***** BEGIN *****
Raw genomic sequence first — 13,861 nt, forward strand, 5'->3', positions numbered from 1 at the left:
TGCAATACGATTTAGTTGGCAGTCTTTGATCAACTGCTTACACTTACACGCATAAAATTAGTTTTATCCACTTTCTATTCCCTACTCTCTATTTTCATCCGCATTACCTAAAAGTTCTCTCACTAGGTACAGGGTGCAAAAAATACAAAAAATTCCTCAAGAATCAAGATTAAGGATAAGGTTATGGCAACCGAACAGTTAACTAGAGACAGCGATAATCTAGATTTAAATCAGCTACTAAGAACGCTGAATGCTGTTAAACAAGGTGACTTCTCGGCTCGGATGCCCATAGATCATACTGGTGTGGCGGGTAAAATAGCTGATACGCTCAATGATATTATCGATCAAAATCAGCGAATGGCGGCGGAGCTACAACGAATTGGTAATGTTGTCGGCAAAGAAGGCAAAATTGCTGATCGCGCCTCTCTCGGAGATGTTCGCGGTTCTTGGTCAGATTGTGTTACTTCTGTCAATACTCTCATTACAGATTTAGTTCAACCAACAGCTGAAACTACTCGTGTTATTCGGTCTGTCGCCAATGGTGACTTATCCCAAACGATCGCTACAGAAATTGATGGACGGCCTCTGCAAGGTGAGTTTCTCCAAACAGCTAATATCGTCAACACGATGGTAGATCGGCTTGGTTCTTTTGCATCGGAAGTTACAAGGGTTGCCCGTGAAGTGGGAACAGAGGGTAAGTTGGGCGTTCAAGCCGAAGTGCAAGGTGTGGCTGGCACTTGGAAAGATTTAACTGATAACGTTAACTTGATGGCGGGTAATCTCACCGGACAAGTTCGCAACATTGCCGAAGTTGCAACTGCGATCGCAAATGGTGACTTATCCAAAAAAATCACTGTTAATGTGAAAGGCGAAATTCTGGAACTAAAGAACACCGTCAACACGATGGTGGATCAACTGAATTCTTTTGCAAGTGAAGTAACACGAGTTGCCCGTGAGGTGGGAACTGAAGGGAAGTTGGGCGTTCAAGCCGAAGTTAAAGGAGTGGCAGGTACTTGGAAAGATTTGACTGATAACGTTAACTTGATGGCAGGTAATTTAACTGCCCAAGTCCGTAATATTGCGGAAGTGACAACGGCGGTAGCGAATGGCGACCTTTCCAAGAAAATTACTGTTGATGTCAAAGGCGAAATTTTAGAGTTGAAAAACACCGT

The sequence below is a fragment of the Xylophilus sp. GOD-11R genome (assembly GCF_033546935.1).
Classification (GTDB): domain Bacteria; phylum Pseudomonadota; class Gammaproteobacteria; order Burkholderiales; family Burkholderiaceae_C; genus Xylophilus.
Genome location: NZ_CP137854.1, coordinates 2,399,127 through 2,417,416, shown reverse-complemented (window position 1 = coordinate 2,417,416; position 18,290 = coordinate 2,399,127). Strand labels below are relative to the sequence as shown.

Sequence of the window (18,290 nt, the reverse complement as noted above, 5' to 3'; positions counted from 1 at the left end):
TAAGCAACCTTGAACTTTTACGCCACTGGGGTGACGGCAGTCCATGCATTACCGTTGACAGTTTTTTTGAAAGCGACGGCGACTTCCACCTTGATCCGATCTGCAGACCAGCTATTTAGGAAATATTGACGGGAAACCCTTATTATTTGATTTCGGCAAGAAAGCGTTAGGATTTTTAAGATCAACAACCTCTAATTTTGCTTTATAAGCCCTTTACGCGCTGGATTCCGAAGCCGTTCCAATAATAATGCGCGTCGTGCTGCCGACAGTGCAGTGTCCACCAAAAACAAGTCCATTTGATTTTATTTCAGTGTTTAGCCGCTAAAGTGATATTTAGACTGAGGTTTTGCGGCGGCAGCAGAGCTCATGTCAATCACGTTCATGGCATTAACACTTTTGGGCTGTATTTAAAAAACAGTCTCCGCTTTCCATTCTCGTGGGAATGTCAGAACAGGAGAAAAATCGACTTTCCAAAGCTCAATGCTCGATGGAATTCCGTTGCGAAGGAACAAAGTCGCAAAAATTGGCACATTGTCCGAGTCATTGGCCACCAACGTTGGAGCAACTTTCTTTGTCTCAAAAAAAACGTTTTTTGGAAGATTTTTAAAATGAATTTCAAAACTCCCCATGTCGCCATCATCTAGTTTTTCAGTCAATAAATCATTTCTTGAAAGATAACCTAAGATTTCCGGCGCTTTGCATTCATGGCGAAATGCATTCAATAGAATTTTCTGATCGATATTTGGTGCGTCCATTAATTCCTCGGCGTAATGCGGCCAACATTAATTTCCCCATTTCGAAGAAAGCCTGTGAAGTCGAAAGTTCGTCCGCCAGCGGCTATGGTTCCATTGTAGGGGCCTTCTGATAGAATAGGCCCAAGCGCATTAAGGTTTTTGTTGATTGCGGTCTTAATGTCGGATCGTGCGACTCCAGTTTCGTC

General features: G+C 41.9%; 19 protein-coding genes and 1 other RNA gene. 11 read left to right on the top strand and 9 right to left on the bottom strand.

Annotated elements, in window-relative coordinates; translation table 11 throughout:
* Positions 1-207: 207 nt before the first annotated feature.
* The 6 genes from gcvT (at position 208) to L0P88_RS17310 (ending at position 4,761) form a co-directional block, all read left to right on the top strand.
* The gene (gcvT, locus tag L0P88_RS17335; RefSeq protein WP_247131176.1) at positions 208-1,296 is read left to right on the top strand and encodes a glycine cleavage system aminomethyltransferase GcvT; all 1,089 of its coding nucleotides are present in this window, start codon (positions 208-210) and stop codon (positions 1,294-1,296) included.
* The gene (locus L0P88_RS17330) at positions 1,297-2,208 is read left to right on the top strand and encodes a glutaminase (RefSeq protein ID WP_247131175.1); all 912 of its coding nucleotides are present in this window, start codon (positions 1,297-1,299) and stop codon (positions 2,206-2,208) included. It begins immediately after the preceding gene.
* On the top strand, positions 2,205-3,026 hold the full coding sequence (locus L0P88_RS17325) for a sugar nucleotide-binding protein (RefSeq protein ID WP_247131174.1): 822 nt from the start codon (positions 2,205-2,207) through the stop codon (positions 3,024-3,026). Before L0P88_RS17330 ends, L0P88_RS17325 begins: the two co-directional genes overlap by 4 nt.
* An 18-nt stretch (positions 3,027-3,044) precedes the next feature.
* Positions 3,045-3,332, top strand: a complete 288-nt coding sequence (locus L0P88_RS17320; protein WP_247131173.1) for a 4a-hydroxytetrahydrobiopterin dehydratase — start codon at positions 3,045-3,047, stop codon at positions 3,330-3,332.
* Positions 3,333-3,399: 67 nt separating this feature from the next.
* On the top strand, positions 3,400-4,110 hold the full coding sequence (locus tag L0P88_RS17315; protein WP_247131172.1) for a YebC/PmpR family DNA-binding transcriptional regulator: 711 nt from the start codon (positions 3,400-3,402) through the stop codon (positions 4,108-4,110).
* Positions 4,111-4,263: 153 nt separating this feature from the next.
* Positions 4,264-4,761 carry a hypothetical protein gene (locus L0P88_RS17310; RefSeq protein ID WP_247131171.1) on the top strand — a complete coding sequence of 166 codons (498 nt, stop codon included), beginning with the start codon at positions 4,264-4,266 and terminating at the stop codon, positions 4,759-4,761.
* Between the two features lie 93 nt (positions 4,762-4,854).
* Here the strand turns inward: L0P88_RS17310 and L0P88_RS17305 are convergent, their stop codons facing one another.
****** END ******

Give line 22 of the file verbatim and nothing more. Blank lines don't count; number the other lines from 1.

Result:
* Here the strand turns inward: L0P88_RS17310 and L0P88_RS17305 are convergent, their stop codons facing one another.